Now is the time to prepare your roses for another growing season. Many gardeners are hesitant to prune landscape roses, fearing they will do something wrong and damage or kill the plants. However, pruning provides several benefits including: Improved flower quality.Improved plant health through increased air movement around and through plant foliage.Maintains plant shape and size so that it... Continue Reading →
So far this spring we’ve looked at the National Garden Bureau Plant of the Year categories for annual (sunflowers), perennial (monarda) and vegetable (garden beans). The last one we’ll discuss is the “shrub” of the year, which really isn’t a shrub – at least not in Nebraska. It does have woody stems, but they die down to... Continue Reading →
Wow, it’s great to see the sun, feel the warmth and lose the heaps of snow in my front yard! Although 70 plus degrees in early March could result in problems later this spring, if plants come out of dormancy too soon. But, since there isn’t a great deal we can do about the weather, let’s... Continue Reading →
Monarda is a genus that has a long history of being used as a medicinal herb. As the common name Bee Balm implies, it has also been used to soothe bee stings. But did you know the Oswego Indian tribe used this plant to make an herbal tea and they taught the early American settlers how... Continue Reading →
This year the National Garden Bureau features the sunflower as its annual flower of the year. Sunflowers originated in the Americas and domestic seeds dating back to 2100 BC have been found in Mexico. Native Americans grew sunflowers as a crop, and explorers eventually brought the flowers to Europe in the 1500s. Over the next few centuries, sunflowers became... Continue Reading →
Conservation plantings of wildflowers and grasses may range in size from a few plants in a home garden, to extensive plantings on a farm or acreage. Usually these plantings are intended to create habitat for butterflies, pollinators, birds or other wildlife. But if the planting isn’t well-maintained, it’s benefits and beauty many decrease over time. ... Continue Reading →
If there ever was a year to try your hand at forcing flowering branches, this is it. Yes, this year, spring can come early to your acreage; best of all inside your home. How is this possible? Easy.
Tree fruits look very appealing in garden magazines and catalogs. But not all tree fruits in the catalogs do well in eastern Nebraska. Important considerations to make sure trees thrive and produce well include winter hardiness, bloom time, disease resistance, growth requirements and regular maintenance. HardinessExtreme winter conditions are the biggest limiting factor for backyard... Continue Reading →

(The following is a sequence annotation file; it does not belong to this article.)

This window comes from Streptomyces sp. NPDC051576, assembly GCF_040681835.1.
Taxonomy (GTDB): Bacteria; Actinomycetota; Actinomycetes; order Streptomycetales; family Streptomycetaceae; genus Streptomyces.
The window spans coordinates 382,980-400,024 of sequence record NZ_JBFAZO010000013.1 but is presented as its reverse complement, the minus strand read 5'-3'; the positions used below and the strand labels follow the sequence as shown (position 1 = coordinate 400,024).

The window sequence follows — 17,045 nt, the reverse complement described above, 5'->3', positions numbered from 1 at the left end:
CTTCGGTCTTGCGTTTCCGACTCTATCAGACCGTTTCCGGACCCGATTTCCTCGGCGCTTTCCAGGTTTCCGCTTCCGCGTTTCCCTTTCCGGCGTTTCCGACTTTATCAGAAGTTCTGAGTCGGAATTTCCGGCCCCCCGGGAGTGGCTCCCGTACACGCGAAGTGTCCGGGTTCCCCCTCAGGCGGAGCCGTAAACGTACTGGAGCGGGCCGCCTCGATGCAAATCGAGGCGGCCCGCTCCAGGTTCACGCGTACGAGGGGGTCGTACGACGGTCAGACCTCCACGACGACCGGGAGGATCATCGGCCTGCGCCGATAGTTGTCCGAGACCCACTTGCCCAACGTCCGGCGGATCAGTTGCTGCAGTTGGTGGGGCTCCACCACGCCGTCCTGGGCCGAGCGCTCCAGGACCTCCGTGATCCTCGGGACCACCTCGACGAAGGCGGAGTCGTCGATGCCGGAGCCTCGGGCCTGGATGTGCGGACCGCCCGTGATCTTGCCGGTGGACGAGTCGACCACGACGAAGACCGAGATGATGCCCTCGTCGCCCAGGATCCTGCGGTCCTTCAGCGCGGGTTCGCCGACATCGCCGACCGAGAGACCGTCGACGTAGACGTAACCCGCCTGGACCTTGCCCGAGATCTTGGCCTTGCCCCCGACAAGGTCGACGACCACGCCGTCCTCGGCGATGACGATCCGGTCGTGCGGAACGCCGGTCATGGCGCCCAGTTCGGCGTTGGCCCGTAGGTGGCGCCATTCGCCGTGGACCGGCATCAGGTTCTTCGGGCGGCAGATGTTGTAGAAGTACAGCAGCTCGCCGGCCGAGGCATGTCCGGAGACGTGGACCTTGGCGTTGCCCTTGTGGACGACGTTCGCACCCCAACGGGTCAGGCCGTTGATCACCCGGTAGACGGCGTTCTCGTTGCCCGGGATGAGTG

This is a great time of year for gardeners – the mailbox is full of seed and plant catalogs, and we get the joy of considering hundreds of new plants we could try in our gardens this year. Here are some tips to keep in mind as you peruse your catalogs and decide which plants... Continue Reading →
All pine trees have needles, but all needled evergreens aren't pine trees any more than all dogs are dachshunds. Telling pines, firs and spruces apart isn't any harder than distinguishing beagles, Bassett hounds or bloodhounds -- you just need to know how each one is distinctively different from the others. Step One: Look at the... Continue Reading →
As with overwatering, over fertilization is a common problem, so an important step in winter houseplant care is understanding whether your plant needs fertilization. Houseplants, like most other plants, need fertilizer containing three major plant nutrients: nitrogen (N), phosphorus (P) and potassium (K). The amount and frequency of fertilizer required depends on the type of... Continue Reading →
When you live on an acreage, you usually have lots of plants to prune. And, because it is an acreage, there are many other activities vying for attention such as broken fences, chickens that need to be fed, trees that need to be planted, grass to be mown, gardens to be weeded and water to be tested. However, if you take a few minutes to plan out the when, what and how, pruning can be easily accomplished.